He more than deserves the Oscar, but it’s a sign of just how dull the Academy of Motion Picture Arts and Sciences is that he finally gets it for “The Departed” rather than “Taxi Driver,” “Raging Bull,” “Goodfellas,” or “The Aviator,” are all of which were much better.  I like long films, but even I thought that “The Departed” could have stood to gain from being about 20 minutes shorter.

Was 2006 as dismal a year at the movies as I think it was?  Things picked up a bit toward the end of the year with “The Departed” and “The Good Shepherd,” but over all there wasn’t much I wanted to plunk down $10 for.

Articles Here and There

The blog has been suffering from neglect, in part because I’ve been even busier than usual with writing assignments.  Three of them should see print within the next couple of weeks.  In the forthcoming American Conservative — which should start showing up in shops and subscribers’ mailboxes late  next week — I have an obit piece on Ralph de Toledano and a review of Brian Doherty’s history of the libertarian movement, Radicals for Capitalism.

Then in the April Chronicles, I have a triple-review of Ramesh Ponnuru’s The Party of Death, Cristina Page’s How the Pro-Choice Movement Saved America, and William H. Colby’s Unplugged: Reclaiming Our Right to Die in America.  I should mention that I overshot my word-count for the Chronicles piece, so the printed version is somewhat condensed, out of necessity.  (I should have known better than to start out with a 500-word digression on Hellenistic history and Christian vs. pagan ethics.)  It’ll still be provocative, though.

Sale of the Century

Ok, I work for ISI Books now, as a senior editor, so this might be shameless self-promotion.  But I recall that one of the first entries I posted on this blog a year ago was news of a great sale at Oxford University Press, and I think my readers will appreciate hearing about the ISI sale going on right now — 60 percent off all books. I can practically guarantee that if you enjoy my blog you’ll find something we publish that you’ll want, whether it’s American Conservatism: An Encyclopedia, or the Library of Modern Thinkers books on Ludwig von Mises and Robert Nisbet, or Romano Guardini’s The End of the Modern World, a book I cannot recommend highly enough. Plus Bill Kauffman, Russell Kirk, Richard Weaver, and a whole lot more than I can list in one blog post.  (By way of example, the encyclopedia is about $14 in softcover, the Mises and Nisbet biographies $6 apiece.  Those are better than used prices.)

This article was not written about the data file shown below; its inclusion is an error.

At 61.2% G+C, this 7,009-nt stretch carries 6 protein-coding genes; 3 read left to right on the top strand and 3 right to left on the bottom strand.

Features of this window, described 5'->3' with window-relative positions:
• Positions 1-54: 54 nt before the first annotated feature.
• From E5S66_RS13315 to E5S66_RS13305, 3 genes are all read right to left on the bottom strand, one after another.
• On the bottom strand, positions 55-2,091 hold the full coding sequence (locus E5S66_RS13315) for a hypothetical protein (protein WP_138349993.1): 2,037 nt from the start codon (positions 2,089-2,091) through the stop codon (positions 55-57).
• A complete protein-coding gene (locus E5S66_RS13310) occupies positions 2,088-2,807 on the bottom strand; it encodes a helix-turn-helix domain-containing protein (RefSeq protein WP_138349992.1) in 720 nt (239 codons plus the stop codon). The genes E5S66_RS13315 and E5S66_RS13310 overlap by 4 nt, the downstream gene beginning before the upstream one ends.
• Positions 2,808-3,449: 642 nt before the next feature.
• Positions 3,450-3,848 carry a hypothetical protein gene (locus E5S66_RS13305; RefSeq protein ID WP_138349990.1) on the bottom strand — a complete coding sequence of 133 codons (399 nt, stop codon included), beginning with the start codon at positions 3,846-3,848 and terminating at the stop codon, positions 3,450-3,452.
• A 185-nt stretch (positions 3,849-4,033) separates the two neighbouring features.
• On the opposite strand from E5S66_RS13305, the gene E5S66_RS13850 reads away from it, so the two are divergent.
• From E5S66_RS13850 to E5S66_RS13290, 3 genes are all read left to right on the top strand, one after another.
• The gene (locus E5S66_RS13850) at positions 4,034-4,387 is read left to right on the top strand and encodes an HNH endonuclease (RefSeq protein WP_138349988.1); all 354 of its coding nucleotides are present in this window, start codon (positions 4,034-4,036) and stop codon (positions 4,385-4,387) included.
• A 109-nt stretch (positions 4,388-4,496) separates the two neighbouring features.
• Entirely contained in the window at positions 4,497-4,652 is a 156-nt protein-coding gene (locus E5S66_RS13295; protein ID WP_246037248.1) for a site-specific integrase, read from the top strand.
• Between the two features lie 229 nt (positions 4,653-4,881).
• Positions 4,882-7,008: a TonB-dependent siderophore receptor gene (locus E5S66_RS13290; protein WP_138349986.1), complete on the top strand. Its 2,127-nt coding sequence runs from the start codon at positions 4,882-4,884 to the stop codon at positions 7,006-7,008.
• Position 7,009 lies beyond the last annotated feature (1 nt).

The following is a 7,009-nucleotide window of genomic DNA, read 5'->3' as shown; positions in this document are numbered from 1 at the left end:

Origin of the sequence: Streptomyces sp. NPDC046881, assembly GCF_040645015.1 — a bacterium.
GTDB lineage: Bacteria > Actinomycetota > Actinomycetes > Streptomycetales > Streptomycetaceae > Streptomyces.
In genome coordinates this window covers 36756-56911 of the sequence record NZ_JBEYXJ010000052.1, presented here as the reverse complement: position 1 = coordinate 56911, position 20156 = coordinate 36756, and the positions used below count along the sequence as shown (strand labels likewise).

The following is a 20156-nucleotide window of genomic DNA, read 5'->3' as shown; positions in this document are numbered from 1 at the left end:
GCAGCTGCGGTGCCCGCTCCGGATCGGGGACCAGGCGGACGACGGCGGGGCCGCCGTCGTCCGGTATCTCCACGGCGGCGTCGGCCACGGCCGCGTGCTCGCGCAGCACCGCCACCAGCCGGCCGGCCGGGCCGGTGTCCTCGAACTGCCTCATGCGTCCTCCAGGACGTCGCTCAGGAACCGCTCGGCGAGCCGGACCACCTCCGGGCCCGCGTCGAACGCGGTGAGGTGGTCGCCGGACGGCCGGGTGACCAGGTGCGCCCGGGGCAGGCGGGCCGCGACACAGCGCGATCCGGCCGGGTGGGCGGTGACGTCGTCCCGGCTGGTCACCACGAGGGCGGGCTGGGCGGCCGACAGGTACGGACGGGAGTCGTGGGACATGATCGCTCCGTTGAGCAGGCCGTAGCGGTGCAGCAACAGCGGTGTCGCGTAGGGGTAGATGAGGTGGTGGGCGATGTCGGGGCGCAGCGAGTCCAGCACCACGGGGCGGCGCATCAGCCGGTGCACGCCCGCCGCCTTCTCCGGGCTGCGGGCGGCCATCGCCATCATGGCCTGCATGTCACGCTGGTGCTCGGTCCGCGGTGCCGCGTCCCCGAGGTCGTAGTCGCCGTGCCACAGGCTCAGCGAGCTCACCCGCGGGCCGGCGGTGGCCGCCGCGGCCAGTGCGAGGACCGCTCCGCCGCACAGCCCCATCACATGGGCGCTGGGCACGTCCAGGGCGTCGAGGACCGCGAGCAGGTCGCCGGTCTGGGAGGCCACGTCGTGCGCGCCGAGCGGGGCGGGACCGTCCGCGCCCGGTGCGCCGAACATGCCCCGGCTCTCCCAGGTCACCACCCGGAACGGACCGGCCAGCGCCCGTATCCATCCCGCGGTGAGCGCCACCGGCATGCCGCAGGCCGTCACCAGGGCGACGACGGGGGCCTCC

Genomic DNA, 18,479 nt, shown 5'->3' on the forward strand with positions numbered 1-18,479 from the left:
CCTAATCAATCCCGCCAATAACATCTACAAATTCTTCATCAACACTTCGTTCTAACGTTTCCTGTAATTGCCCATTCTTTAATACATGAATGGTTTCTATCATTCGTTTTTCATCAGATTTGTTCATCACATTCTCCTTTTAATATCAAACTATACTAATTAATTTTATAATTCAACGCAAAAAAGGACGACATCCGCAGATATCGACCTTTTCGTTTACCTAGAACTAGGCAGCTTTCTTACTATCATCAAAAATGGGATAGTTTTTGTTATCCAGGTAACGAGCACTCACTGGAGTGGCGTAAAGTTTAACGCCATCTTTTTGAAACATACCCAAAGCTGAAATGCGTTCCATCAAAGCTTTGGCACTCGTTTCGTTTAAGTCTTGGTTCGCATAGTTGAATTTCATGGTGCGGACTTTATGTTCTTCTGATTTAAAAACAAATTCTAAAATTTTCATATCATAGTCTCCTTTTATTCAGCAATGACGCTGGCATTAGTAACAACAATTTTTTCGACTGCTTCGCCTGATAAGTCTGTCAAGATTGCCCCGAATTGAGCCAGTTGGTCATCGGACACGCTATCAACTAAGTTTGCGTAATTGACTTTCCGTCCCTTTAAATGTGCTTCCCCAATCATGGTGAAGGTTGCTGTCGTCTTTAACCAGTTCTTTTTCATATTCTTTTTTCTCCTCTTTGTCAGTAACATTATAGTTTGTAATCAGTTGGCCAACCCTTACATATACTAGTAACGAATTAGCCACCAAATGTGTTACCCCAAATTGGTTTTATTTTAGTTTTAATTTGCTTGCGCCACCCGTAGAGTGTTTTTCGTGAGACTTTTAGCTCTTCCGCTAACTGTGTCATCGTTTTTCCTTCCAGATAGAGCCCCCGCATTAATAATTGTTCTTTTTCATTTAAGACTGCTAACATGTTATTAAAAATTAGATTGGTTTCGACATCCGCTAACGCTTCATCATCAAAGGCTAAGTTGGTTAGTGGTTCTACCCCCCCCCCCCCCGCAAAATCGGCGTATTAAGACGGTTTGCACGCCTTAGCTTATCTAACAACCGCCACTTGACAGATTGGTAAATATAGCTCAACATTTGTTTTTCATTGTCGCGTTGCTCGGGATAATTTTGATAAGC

Am I Ill? I’m Starting to Like Dick Armey

Actually, Armey was always better than the average GOP congressman — faint praise, I know, but still… Here’s a terrific interview with Armey from the McClatchy Newspapers (via Antiwar.com). An excerpt:

Q: Is George W. Bush a failed president?

A: I’ve said over the years that every president either ends up a pleasant surprise or a bitter disappointment. And we haven’t had a pleasant surprise since Ronald Reagan. I don’t see how anybody can look at the Bush presidency and say this was a success in public policy terms.

Q: Your views on the Iraq war?

A: I’m not sure that it was the right thing to do. You might say removing Saddam from power was a right thing to do. Maybe it was, but was that necessarily then our responsibility to do that? And was it our responsibility to do that by invading a country that had in no way declared any war on us?

Q: You voted for the resolution to go to war.

A: I did, and I’m not happy about it. The resolution was a resolution that authorized the president to take that action if he deemed it necessary. Had I been more true to myself and the principles I believed in at the time, I would have openly opposed the whole adventure vocally and aggressively. I had a tough time reconciling doing that against the duties of majority leader in the House. I would have served myself and my party and my country better, though, had I done so.

Ralph de Toledano, RIP

I’ve just heard that Ralph de Toledano has died. I never had the pleasure of meeting him, but I did speak with him on the phone on several occasions, exchanged correspondence with him, and was honored to publish his work at The American Conservative. In his late 80s, he continued to write more elegantly and cogently than journalists a third of his age. Several of his books are well worth track down; I especially recommend his memoir Lament for a Generation.

Addendum: There’s a great profile of Ralph by his friend and co-author Hugh Newton up at the Human Events blog. And here is the NY Times obit.

Taki’s New Webzine

I’ve been falling down on the job when it comes to keeping the blog up-to-date.  That’s owing in part to some bureaucratic hassles with buying a car — and owing in part, too, to sheer laziness.

More content will be coming soon.  In the meantime, here’s a link to American Conservative co-founder Taki’s new webzine.